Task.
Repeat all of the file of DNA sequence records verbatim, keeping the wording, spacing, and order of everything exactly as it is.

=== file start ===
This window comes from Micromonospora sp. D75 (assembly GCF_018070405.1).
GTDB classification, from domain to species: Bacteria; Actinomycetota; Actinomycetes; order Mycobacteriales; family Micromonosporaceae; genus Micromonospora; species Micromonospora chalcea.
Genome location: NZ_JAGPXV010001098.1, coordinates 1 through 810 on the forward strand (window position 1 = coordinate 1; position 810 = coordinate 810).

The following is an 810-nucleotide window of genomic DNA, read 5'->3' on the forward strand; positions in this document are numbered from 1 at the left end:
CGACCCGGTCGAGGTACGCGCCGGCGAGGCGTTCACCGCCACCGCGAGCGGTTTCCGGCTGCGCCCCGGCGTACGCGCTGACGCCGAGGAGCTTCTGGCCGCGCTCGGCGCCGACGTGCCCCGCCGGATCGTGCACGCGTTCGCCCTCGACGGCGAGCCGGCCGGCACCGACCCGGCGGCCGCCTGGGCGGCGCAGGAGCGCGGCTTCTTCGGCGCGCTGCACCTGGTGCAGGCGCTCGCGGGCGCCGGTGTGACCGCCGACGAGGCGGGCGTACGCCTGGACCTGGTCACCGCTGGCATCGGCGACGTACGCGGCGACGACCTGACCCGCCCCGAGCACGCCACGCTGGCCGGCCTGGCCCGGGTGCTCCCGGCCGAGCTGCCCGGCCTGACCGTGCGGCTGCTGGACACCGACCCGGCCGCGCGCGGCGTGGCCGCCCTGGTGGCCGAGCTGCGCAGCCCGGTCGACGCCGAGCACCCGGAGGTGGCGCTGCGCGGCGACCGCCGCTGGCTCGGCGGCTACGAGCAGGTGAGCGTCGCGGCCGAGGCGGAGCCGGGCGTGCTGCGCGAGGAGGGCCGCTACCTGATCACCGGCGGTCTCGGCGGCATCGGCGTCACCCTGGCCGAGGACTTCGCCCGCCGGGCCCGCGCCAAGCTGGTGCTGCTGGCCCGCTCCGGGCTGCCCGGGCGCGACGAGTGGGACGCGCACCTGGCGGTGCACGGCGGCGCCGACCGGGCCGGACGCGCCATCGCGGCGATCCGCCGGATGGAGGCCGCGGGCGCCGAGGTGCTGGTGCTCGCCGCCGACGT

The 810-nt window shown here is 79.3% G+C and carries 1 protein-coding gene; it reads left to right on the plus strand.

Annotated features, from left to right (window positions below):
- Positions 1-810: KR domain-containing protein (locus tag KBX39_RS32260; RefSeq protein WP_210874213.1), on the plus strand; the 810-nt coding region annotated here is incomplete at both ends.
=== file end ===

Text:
This window comes from Micromonospora sp. D75 (assembly GCF_018070405.1).
GTDB classification, from domain to species: Bacteria; Actinomycetota; Actinomycetes; order Mycobacteriales; family Micromonosporaceae; genus Micromonospora; species Micromonospora chalcea.
Genome location: NZ_JAGPXV010001098.1, coordinates 1 through 810 on the forward strand (window position 1 = coordinate 1; position 810 = coordinate 810).

The following is an 810-nucleotide window of genomic DNA, read 5'->3' on the forward strand; positions in this document are numbered from 1 at the left end:
CGACCCGGTCGAGGTACGCGCCGGCGAGGCGTTCACCGCCACCGCGAGCGGTTTCCGGCTGCGCCCCGGCGTACGCGCTGACGCCGAGGAGCTTCTGGCCGCGCTCGGCGCCGACGTGCCCCGCCGGATCGTGCACGCGTTCGCCCTCGACGGCGAGCCGGCCGGCACCGACCCGGCGGCCGCCTGGGCGGCGCAGGAGCGCGGCTTCTTCGGCGCGCTGCACCTGGTGCAGGCGCTCGCGGGCGCCGGTGTGACCGCCGACGAGGCGGGCGTACGCCTGGACCTGGTCACCGCTGGCATCGGCGACGTACGCGGCGACGACCTGACCCGCCCCGAGCACGCCACGCTGGCCGGCCTGGCCCGGGTGCTCCCGGCCGAGCTGCCCGGCCTGACCGTGCGGCTGCTGGACACCGACCCGGCCGCGCGCGGCGTGGCCGCCCTGGTGGCCGAGCTGCGCAGCCCGGTCGACGCCGAGCACCCGGAGGTGGCGCTGCGCGGCGACCGCCGCTGGCTCGGCGGCTACGAGCAGGTGAGCGTCGCGGCCGAGGCGGAGCCGGGCGTGCTGCGCGAGGAGGGCCGCTACCTGATCACCGGCGGTCTCGGCGGCATCGGCGTCACCCTGGCCGAGGACTTCGCCCGCCGGGCCCGCGCCAAGCTGGTGCTGCTGGCCCGCTCCGGGCTGCCCGGGCGCGACGAGTGGGACGCGCACCTGGCGGTGCACGGCGGCGCCGACCGGGCCGGACGCGCCATCGCGGCGATCCGCCGGATGGAGGCCGCGGGCGCCGAGGTGCTGGTGCTCGCCGCCGACGT

The 810-nt window shown here is 79.3% G+C and carries 1 protein-coding gene; it reads left to right on the plus strand.

Annotated features, from left to right (window positions below):
- Positions 1-810: KR domain-containing protein (locus tag KBX39_RS32260; RefSeq protein WP_210874213.1), on the plus strand; the 810-nt coding region annotated here is incomplete at both ends.